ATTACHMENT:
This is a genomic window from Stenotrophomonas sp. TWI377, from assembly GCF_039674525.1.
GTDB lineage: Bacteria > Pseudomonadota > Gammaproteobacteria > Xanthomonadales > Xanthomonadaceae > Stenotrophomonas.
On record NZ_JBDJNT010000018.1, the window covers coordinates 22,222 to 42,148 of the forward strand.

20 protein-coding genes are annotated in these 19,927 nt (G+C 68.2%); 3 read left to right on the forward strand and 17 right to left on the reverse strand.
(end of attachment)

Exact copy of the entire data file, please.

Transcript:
This is a genomic window from Stenotrophomonas sp. TWI377, from assembly GCF_039674525.1.
GTDB lineage: Bacteria > Pseudomonadota > Gammaproteobacteria > Xanthomonadales > Xanthomonadaceae > Stenotrophomonas.
On record NZ_JBDJNT010000018.1, the window covers coordinates 22,222 to 42,148 of the forward strand.

20 protein-coding genes are annotated in these 19,927 nt (G+C 68.2%); 3 read left to right on the forward strand and 17 right to left on the reverse strand.